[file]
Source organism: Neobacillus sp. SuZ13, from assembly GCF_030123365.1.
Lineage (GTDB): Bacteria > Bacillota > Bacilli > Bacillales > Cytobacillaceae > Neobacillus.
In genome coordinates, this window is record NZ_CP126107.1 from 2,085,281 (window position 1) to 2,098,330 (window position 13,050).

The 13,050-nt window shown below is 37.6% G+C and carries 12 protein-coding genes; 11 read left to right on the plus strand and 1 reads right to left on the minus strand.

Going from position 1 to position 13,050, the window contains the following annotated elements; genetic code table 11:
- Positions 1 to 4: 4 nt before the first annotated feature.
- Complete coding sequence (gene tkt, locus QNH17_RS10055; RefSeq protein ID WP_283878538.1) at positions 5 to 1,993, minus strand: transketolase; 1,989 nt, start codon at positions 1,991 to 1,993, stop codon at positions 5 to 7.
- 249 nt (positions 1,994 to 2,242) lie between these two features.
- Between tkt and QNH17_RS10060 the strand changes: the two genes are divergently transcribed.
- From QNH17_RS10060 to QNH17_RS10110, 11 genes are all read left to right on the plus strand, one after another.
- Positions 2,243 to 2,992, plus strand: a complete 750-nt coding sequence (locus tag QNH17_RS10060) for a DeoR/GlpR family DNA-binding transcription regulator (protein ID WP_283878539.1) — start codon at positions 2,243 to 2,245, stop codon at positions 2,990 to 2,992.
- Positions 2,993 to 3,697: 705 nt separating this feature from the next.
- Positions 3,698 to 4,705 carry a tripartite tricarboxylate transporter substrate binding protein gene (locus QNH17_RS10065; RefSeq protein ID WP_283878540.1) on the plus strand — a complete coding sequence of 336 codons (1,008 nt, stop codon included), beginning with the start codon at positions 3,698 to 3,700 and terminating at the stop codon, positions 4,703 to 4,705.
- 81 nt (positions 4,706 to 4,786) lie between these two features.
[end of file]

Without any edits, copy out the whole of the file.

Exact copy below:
Source organism: Neobacillus sp. SuZ13, from assembly GCF_030123365.1.
Lineage (GTDB): Bacteria > Bacillota > Bacilli > Bacillales > Cytobacillaceae > Neobacillus.
In genome coordinates, this window is record NZ_CP126107.1 from 2,085,281 (window position 1) to 2,098,330 (window position 13,050).

The 13,050-nt window shown below is 37.6% G+C and carries 12 protein-coding genes; 11 read left to right on the plus strand and 1 reads right to left on the minus strand.

Going from position 1 to position 13,050, the window contains the following annotated elements; genetic code table 11:
- Positions 1 to 4: 4 nt before the first annotated feature.
- Complete coding sequence (gene tkt, locus QNH17_RS10055; RefSeq protein ID WP_283878538.1) at positions 5 to 1,993, minus strand: transketolase; 1,989 nt, start codon at positions 1,991 to 1,993, stop codon at positions 5 to 7.
- 249 nt (positions 1,994 to 2,242) lie between these two features.
- Between tkt and QNH17_RS10060 the strand changes: the two genes are divergently transcribed.
- From QNH17_RS10060 to QNH17_RS10110, 11 genes are all read left to right on the plus strand, one after another.
- Positions 2,243 to 2,992, plus strand: a complete 750-nt coding sequence (locus tag QNH17_RS10060) for a DeoR/GlpR family DNA-binding transcription regulator (protein ID WP_283878539.1) — start codon at positions 2,243 to 2,245, stop codon at positions 2,990 to 2,992.
- Positions 2,993 to 3,697: 705 nt separating this feature from the next.
- Positions 3,698 to 4,705 carry a tripartite tricarboxylate transporter substrate binding protein gene (locus QNH17_RS10065; RefSeq protein ID WP_283878540.1) on the plus strand — a complete coding sequence of 336 codons (1,008 nt, stop codon included), beginning with the start codon at positions 3,698 to 3,700 and terminating at the stop codon, positions 4,703 to 4,705.
- 81 nt (positions 4,706 to 4,786) lie between these two features.